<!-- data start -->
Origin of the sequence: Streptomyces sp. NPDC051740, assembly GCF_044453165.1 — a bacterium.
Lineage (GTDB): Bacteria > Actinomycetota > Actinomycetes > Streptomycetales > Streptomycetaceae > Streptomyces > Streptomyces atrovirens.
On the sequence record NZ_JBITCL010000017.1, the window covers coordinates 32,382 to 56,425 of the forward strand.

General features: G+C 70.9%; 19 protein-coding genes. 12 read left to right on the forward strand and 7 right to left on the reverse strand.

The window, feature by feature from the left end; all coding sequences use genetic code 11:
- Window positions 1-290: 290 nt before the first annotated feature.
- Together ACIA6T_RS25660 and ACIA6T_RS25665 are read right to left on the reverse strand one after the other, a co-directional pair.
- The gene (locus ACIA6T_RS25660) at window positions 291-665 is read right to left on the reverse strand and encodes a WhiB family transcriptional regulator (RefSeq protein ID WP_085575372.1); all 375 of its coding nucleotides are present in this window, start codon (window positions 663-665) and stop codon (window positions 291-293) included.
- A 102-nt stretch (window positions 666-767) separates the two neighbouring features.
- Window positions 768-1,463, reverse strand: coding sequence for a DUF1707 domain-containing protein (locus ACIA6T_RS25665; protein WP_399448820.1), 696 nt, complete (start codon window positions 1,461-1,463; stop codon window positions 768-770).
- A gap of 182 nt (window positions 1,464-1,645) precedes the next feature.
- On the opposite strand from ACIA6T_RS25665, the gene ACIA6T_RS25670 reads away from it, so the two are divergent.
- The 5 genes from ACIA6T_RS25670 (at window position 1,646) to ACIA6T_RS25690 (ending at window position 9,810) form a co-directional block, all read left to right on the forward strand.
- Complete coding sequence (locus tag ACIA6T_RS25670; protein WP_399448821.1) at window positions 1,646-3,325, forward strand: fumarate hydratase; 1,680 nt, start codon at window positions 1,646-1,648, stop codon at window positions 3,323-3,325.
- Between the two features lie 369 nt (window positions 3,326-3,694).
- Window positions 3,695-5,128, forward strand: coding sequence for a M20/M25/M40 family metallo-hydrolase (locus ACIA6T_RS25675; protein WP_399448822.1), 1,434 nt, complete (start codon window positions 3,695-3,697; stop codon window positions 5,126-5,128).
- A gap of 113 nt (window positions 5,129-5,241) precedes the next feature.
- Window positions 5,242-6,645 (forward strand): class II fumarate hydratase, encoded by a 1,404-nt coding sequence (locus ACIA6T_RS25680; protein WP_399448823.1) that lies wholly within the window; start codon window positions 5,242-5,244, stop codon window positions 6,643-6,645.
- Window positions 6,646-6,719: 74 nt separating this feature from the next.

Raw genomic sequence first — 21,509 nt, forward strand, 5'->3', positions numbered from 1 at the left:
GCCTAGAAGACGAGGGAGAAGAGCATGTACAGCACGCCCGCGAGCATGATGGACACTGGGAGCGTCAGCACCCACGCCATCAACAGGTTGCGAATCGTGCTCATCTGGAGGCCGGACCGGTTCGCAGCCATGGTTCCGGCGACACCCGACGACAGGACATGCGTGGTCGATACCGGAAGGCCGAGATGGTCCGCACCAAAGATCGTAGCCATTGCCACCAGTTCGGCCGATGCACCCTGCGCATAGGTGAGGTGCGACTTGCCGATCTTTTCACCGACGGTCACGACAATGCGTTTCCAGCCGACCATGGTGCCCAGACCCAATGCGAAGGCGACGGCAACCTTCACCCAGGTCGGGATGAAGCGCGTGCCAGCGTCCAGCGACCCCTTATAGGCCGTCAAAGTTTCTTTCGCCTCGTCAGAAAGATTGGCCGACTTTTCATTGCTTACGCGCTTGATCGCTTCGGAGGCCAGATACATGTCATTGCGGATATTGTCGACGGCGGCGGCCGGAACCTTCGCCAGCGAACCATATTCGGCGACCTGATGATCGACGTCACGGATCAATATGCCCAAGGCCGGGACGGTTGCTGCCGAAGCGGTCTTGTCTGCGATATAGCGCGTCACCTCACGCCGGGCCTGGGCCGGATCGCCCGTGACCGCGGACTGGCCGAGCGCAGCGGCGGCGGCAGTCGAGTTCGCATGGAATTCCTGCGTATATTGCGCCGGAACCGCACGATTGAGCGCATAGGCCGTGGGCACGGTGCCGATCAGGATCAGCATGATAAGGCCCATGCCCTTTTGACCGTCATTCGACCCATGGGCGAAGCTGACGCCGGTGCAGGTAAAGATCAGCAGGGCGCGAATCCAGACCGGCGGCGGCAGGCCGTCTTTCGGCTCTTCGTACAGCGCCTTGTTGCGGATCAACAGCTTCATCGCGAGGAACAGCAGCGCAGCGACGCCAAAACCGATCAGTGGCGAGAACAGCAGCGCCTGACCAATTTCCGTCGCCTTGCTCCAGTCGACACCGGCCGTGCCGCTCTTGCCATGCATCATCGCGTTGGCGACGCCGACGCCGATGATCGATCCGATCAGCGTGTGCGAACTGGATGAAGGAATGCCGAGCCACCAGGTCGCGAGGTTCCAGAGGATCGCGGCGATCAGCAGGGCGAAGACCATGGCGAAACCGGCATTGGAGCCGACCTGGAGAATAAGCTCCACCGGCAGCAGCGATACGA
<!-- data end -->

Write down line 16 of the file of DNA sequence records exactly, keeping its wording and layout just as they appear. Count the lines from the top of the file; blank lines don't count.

- Window positions 3,695-5,128, forward strand: coding sequence for a M20/M25/M40 family metallo-hydrolase (locus ACIA6T_RS25675; protein WP_399448822.1), 1,434 nt, complete (start codon window positions 3,695-3,697; stop codon window positions 5,126-5,128).